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First grow, STRAW : BETTER SUBSTRATE?


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#1 mushroommaster7

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Posted 27 October 2008 - 01:10 PM

I plan on pasteurizing a burlap sack full of straw to use as a substrate... can anyone throw some better substrates out there? i am curious... GOTTA DO THIS RIGHT!

#2 jmtx

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Posted 27 October 2008 - 01:31 PM

straw is amazing!!! the only better thing i know of is horse/cow/ass poo

#3 mushroommaster7

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Posted 27 October 2008 - 02:33 PM

ass poo... hahah, thanks... i've tried this method before... it's just that the mycelium never grew through the straw completely

#4 gsmith1981

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Posted 27 October 2008 - 02:50 PM

did you layer it and chop into 1 inch pieces?

#5 mushroommaster7

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Posted 27 October 2008 - 03:23 PM

no, i suppose it was just like standard length hay... should i utilize this 1 inch technique?

#6 mello

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Posted 27 October 2008 - 03:35 PM

coco-coir is a excellent substrate =) just make sure to use a deep substrate for subsequent flushes.

#7 jmtx

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Posted 27 October 2008 - 03:39 PM

no, i suppose it was just like standard length hay... should i utilize this 1 inch technique?

yea chop it up real good, im gonna blend mine this time to see how it goes

#8 mushroommaster7

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Posted 27 October 2008 - 04:18 PM

okay, do i add anything to the shredded straw? like for instance add coco coir?

#9 jmtx

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Posted 27 October 2008 - 04:20 PM

you can if you want, but straw alone will not disappoint you

#10 mushroommaster7

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Posted 27 October 2008 - 04:23 PM

alright that is comforting because it's all i got right now in terms of a sub. i will boil it etc like in the tek's i've seen and i think last time i actually did this i had it right... i let it dry for about 24 hours... too long?

#11 jmtx

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Posted 27 October 2008 - 04:28 PM

i dont let mine dry i use a pillow case and squeesh out the extra water

#12 mushroommaster7

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Posted 27 October 2008 - 04:29 PM

so this would be a good thing to do like 4-7 hours prior to 100% completed jars?

#13 OZZZ

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Posted 27 October 2008 - 04:30 PM

... no.

Let those jars sit for a few days past 100% colonization .... if your referring to grains.

If BRF let sit for about a week.

Ive had some straw mess up on me pretty good from being too wet and I let it sit overnight to drain and cool.

I think next time Ill pasturize the straw like normal then Ill dump some dry worm castings on it to soak up any excess moisture. Maybe a quart or two to a pillowcaseful of straw.

Thats the plan next time I play with straw anyway.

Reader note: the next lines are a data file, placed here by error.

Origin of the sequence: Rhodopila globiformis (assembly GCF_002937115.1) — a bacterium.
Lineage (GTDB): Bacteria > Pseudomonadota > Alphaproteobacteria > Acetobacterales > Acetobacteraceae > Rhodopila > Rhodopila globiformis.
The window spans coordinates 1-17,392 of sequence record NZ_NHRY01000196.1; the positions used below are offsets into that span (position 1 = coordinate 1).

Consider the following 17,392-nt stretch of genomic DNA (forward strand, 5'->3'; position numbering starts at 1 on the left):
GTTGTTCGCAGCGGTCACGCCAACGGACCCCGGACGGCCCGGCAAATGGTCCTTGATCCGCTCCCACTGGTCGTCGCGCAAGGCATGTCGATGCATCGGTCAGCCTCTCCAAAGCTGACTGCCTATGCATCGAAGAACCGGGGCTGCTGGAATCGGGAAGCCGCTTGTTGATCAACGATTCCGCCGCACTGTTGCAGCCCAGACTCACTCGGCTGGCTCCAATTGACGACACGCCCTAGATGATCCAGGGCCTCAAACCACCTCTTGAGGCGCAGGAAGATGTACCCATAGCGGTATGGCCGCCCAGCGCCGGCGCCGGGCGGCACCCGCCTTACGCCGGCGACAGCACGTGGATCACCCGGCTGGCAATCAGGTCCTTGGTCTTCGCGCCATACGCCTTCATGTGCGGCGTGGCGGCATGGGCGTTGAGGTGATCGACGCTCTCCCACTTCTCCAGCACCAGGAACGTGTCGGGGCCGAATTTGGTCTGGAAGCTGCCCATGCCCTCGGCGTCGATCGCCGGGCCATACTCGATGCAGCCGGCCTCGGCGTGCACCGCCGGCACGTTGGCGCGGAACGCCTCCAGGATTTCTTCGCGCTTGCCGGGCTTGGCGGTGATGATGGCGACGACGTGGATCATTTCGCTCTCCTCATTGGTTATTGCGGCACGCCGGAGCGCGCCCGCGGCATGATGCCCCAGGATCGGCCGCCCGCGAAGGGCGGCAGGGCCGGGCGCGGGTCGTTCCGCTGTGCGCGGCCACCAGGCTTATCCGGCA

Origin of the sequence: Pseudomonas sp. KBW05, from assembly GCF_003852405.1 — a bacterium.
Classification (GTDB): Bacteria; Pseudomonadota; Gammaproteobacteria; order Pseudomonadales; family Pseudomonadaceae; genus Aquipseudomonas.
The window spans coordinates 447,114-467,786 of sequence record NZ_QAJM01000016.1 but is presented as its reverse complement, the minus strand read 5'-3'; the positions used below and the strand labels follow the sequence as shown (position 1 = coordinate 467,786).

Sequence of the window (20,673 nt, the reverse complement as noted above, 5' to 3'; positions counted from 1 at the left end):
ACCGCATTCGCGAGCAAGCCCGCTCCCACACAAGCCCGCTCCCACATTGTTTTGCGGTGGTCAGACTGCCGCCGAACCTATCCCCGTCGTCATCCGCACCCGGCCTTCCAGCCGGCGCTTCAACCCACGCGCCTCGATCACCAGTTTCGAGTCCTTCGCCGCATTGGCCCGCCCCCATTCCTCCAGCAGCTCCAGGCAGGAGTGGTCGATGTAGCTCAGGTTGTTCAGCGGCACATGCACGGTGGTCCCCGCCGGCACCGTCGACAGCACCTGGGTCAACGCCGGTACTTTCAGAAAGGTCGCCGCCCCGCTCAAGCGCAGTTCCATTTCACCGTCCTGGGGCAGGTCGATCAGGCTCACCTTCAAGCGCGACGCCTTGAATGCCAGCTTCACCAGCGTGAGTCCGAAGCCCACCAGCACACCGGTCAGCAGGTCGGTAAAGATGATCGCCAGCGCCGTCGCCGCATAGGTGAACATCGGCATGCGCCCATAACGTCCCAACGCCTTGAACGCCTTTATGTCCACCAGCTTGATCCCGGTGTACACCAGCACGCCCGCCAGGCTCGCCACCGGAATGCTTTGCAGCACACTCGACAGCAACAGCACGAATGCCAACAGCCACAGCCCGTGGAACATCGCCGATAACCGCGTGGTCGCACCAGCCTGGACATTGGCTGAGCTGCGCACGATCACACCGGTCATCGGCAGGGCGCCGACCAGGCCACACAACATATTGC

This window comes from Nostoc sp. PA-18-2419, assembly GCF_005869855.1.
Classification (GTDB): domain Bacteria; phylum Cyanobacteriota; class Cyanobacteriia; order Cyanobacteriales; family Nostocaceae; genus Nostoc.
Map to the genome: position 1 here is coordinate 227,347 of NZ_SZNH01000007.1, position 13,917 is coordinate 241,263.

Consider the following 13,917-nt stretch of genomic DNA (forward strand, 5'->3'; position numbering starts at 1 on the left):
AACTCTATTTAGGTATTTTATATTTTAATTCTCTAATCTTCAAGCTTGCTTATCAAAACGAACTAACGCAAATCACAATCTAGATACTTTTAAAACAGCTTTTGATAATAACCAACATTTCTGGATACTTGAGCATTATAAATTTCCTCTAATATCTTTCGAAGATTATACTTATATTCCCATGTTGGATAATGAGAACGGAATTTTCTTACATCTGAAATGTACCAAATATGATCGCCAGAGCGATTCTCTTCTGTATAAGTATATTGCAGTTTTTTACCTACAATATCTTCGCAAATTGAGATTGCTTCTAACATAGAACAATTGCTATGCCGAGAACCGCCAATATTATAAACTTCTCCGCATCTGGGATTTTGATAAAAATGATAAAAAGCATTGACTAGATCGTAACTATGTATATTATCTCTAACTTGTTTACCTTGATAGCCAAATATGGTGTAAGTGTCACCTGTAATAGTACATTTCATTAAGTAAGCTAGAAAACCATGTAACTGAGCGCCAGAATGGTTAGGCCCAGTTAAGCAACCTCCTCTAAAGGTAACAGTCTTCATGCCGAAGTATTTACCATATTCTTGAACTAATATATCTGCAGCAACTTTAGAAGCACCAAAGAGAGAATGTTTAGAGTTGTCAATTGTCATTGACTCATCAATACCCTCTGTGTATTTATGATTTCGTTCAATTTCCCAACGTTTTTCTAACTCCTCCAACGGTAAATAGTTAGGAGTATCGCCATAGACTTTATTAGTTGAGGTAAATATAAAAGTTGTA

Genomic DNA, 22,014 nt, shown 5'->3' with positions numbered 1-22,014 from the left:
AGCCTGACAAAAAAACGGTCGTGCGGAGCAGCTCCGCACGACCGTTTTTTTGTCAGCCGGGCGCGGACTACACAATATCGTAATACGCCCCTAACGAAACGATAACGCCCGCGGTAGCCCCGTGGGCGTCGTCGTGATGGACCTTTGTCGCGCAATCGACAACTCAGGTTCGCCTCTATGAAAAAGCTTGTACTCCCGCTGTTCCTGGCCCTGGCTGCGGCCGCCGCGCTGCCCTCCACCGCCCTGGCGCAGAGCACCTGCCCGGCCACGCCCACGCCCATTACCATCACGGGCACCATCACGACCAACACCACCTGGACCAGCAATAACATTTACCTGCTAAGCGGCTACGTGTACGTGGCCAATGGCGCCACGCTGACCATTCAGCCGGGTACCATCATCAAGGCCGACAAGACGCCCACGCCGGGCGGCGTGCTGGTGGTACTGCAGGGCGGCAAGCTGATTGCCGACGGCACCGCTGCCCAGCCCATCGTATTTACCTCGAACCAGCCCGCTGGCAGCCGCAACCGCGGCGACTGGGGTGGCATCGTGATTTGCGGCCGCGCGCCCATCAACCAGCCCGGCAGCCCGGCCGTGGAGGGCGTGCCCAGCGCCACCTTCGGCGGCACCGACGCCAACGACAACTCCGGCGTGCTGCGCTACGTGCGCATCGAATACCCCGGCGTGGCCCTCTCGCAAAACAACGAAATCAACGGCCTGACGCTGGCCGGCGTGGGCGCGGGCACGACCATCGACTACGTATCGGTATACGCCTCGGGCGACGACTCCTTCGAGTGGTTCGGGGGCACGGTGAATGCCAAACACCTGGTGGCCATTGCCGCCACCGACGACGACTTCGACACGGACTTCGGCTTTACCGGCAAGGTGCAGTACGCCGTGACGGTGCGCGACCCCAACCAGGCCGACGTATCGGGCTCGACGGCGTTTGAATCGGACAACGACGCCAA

#14 mushroommaster7

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Posted 27 October 2008 - 04:32 PM

i was gonna utilize the WBS tek...

#15 OZZZ

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Posted 27 October 2008 - 04:35 PM

Ya then let them sit for a day or two past 100% colonization to make sure they are completely colonized and additionally so they have a good hold on the grains to fight off any contams.

2-3 days should be sufficient, and although it might not be absolutely necessary its a pretty good practice to follow to make sure things go the way you had planned.

#16 mushroommaster7

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Posted 27 October 2008 - 04:38 PM

i'll take your word for it... my first attempt i may have been under 100% colonized... thanks so much you guys are the tits

#17 assmonkey75

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Posted 27 October 2008 - 04:39 PM

Okay, so I'm a total nOOb, with a total nOOb question:

In terms of mycoculture, is "straw" the same thing as "hay"?

If not, what's the difference?

#18 mushroommaster7

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Posted 27 October 2008 - 04:40 PM

yep, same difference assmonkey! i think that's the only time i'll get away with callin someone that, here...

#19 OZZZ

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Posted 27 October 2008 - 04:43 PM

MM ....You will notice waiting the few extra days (even up to 3) the mycelium will become much stronger, whiter, and fuller. The grains will be harder to break apart (a good thing) then when they just barely reach 100% and have just covered the surface of the grains.

#20 OZZZ

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Posted 27 October 2008 - 04:47 PM

Actually no guys, STRAW and HAY are very different

Hay is typically alphalpha or something similar, although some people have used it with success many have issues with it because of the nutrient makeup.

You want WHEAT STRAW.

Unless you are just looking to experiment or give hay a try. When people talk about straw, they are generally referring to wheat straw.




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